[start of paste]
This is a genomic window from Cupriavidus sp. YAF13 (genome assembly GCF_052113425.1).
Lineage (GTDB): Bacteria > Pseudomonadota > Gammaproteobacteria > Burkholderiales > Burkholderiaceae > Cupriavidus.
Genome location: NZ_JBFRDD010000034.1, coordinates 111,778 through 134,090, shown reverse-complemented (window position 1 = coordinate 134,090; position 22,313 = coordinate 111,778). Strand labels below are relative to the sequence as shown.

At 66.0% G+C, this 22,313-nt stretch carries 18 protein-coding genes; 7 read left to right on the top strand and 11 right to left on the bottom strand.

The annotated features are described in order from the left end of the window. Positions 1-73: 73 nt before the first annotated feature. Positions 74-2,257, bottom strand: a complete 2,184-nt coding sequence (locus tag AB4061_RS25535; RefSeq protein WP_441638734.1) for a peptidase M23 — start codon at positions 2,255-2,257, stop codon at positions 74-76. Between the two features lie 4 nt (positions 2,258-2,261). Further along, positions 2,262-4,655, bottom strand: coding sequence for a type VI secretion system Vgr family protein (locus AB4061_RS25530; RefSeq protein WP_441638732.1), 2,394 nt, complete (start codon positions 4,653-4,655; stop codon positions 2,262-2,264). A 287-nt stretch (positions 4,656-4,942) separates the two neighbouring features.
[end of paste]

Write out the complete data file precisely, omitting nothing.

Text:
This is a genomic window from Cupriavidus sp. YAF13 (genome assembly GCF_052113425.1).
Lineage (GTDB): Bacteria > Pseudomonadota > Gammaproteobacteria > Burkholderiales > Burkholderiaceae > Cupriavidus.
Genome location: NZ_JBFRDD010000034.1, coordinates 111,778 through 134,090, shown reverse-complemented (window position 1 = coordinate 134,090; position 22,313 = coordinate 111,778). Strand labels below are relative to the sequence as shown.

At 66.0% G+C, this 22,313-nt stretch carries 18 protein-coding genes; 7 read left to right on the top strand and 11 right to left on the bottom strand.

The annotated features are described in order from the left end of the window. Positions 1-73: 73 nt before the first annotated feature. Positions 74-2,257, bottom strand: a complete 2,184-nt coding sequence (locus tag AB4061_RS25535; RefSeq protein WP_441638734.1) for a peptidase M23 — start codon at positions 2,255-2,257, stop codon at positions 74-76. Between the two features lie 4 nt (positions 2,258-2,261). Further along, positions 2,262-4,655, bottom strand: coding sequence for a type VI secretion system Vgr family protein (locus AB4061_RS25530; RefSeq protein WP_441638732.1), 2,394 nt, complete (start codon positions 4,653-4,655; stop codon positions 2,262-2,264). A 287-nt stretch (positions 4,656-4,942) separates the two neighbouring features.